Something special and spectacular took place in the 2nd chapter of Acts. It was an event, the like of which had never before taken place. These Christians are living at the very time when the Holy Sprit is being sent down from heaven. Luke wants us to see as he uses various terms that receiving the Holy Spirit and being baptized with the Holy Spirit is the same thing. And Luke says they were all filled with the Holy Spirit—not just some.

Acts 2:1-4

Pentecost was not a new concept to Jews. It was something from antiquity, going back over a thousand years. Pentecost was one of the festivals which was established by the Lord in Leviticus 23. It took place 50 days after the Passover. The Jews had come to associate the Feast of Pentecost with the giving of the Law.

God is setting into motion events that He planned from the foundation of the world. This tells us something about the church. The church is a part of a plan that started a long time before the first century.

Those in attendance at Pentecost saw what appeared to be tongues of fire. These tongues distributed themselves over each of the believers. Notice that the passage does not say that they FELT anything. The experience on that day was not based on feelings.

When the children of Israel were in the wilderness, they were led in their travels by a cloud of smoke by day and a pillar of fire by night (Ex.13:21).   When they were not traveling, this smoke and fire would position itself over the Tabernacle. This was the place where God manifested His presence. It was the Tent of Meeting. It served as the dwelling place of God. The smoke and the fire were a sign that God was there.

Now it is happening again. But this time there is a difference. This time the manifestation of the flaming presence of God is not positioned over a tent. This time it is over PEOPLE. Why? Because they (we) are the new tabernacle and the temple of God. From now on, the spirit of God would come and reside in His LIVING temple – the church.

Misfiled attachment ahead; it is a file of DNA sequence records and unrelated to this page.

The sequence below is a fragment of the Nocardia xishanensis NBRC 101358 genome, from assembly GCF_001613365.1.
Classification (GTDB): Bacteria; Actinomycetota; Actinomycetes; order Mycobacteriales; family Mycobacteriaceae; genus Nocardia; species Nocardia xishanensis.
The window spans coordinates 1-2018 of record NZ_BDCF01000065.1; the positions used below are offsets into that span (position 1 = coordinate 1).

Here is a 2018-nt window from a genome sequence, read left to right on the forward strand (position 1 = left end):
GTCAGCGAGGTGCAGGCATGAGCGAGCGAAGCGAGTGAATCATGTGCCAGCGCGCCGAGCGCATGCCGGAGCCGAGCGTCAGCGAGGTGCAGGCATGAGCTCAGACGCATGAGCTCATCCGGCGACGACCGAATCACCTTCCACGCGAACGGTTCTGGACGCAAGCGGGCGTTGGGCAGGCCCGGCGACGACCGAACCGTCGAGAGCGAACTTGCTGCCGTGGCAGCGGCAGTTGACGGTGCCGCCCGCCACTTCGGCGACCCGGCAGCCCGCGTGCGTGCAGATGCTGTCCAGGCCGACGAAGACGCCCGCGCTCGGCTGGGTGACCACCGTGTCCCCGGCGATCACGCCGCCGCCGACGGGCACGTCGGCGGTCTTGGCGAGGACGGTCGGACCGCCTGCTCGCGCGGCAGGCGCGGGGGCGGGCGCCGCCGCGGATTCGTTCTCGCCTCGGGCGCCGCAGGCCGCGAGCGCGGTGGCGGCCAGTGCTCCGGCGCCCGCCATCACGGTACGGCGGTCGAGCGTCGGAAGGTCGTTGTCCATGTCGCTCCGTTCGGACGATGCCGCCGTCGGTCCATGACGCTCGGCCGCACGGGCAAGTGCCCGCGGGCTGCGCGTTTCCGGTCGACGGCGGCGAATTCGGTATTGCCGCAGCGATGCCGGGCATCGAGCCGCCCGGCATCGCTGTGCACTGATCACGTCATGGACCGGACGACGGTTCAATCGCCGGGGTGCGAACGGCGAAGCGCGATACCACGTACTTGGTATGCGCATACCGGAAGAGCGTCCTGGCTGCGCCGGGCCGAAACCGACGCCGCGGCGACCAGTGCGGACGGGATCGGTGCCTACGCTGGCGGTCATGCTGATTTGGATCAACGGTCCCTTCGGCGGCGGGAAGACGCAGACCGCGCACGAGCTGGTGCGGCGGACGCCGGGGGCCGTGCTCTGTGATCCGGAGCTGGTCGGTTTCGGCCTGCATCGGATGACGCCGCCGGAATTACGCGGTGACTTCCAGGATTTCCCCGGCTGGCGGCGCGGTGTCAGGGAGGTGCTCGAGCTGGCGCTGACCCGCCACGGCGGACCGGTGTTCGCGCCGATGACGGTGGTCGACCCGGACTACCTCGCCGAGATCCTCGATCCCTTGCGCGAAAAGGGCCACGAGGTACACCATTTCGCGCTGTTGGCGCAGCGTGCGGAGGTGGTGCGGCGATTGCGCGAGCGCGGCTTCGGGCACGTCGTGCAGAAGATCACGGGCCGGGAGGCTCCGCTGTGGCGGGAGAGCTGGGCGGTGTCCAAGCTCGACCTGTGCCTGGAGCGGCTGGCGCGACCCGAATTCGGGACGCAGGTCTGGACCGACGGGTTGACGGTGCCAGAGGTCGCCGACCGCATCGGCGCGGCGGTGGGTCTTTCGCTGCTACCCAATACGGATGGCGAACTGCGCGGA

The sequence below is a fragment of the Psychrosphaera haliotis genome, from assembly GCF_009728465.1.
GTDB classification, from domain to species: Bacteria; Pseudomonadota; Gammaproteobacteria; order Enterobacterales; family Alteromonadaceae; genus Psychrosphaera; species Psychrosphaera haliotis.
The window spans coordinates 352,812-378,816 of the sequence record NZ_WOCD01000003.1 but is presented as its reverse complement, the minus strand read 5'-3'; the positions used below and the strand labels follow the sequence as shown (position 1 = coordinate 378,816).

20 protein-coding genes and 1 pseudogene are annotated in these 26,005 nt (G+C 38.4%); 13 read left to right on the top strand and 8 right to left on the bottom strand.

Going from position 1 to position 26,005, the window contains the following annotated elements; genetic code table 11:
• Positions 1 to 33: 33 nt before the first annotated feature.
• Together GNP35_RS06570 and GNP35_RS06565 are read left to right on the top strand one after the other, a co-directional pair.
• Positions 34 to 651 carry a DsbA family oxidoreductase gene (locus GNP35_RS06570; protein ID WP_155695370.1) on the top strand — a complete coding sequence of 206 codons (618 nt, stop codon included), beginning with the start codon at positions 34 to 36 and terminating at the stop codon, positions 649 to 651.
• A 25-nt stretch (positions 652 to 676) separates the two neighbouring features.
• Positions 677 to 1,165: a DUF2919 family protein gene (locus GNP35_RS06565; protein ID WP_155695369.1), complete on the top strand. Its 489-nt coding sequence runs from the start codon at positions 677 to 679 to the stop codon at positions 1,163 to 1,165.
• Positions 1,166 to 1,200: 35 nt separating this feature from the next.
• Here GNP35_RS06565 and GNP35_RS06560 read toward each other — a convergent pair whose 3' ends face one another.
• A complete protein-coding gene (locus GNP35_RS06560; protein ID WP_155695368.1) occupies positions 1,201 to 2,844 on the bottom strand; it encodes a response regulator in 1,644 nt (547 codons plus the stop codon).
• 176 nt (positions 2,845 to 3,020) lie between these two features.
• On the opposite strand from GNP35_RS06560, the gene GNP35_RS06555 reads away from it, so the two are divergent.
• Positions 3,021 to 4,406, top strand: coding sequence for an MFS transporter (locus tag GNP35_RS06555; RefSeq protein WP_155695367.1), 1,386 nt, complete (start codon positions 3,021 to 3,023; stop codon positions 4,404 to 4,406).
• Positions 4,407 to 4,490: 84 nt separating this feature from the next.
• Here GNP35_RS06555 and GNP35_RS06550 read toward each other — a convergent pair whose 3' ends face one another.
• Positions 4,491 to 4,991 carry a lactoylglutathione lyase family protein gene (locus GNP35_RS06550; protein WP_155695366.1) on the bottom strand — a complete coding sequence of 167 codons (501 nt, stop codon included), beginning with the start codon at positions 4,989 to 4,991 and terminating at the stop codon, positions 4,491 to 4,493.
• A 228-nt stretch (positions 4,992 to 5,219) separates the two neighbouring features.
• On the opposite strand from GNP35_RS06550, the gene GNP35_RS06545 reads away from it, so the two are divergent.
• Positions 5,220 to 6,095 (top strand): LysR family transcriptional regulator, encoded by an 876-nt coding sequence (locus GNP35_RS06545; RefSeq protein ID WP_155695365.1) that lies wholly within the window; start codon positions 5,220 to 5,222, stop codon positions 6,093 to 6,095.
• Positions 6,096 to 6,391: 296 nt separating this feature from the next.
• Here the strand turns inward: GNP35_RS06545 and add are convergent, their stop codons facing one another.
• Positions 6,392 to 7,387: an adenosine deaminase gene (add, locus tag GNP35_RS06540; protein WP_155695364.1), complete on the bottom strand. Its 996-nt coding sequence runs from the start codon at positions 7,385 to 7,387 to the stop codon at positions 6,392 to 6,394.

Acts 2:5-13

We see in Mark 16:17 that Christ told them they would speak with new tongues. Isaiah 28:11 predicted this would occur during the times of the Messiah. This would have enabled the apostles in their work to go forth to preach to all nations. Note in verse 8 that it says that they each heard in his own language. This was one of the miracles that was promised in John 14:12.


Peter’s Sermon

Acts 2:14-39

Half the book of Acts is about the exploits of Peter, his preaching and the power that God bestowed on this flawed man. God can restore, and God can forgive, and God can take a broken vessel like Peter and remake him, and refashion him. When Peter stands and speaks, he goes to scripture and shows the listeners that Joel’s prophecy (Joel 2:28-32) has been fulfilled. Peter is interpreting the words of Joel. He tells us what Joel’s words mean. He says that these are the last days. The Jews took the “last days” to refer to the Messianic Age.

Peter wants the listeners to understand how God was sovereign in Christ’s crucifixion as well as his resurrection.  The cross was planned by God. As was the betrayal by Judas, the complicity of the high priest and the role played by the Roman government. These things did not happen by chance. God both FOREKNEW and he also PREDETERMINED this plan. This means that God’s plan includes the sinful acts of men. God IS in control of all things. This includes all things that come into your life.

Act 2:25-37

Having stated the fact of the resurrection, Peter now shows that this event was one which had been promised in the Old Testament Scriptures. He quotes from one of the Psalms of David, Psalm 16:10. It is a Psalm of prayer in which David prays for deliverance. In the midst of that Psalm, he thanks the Lord and announces the source of his confidence. Peter is not preaching the teachings of Jesus. He is preaching the PERSON of Jesus and the fact of His death, burial and resurrection.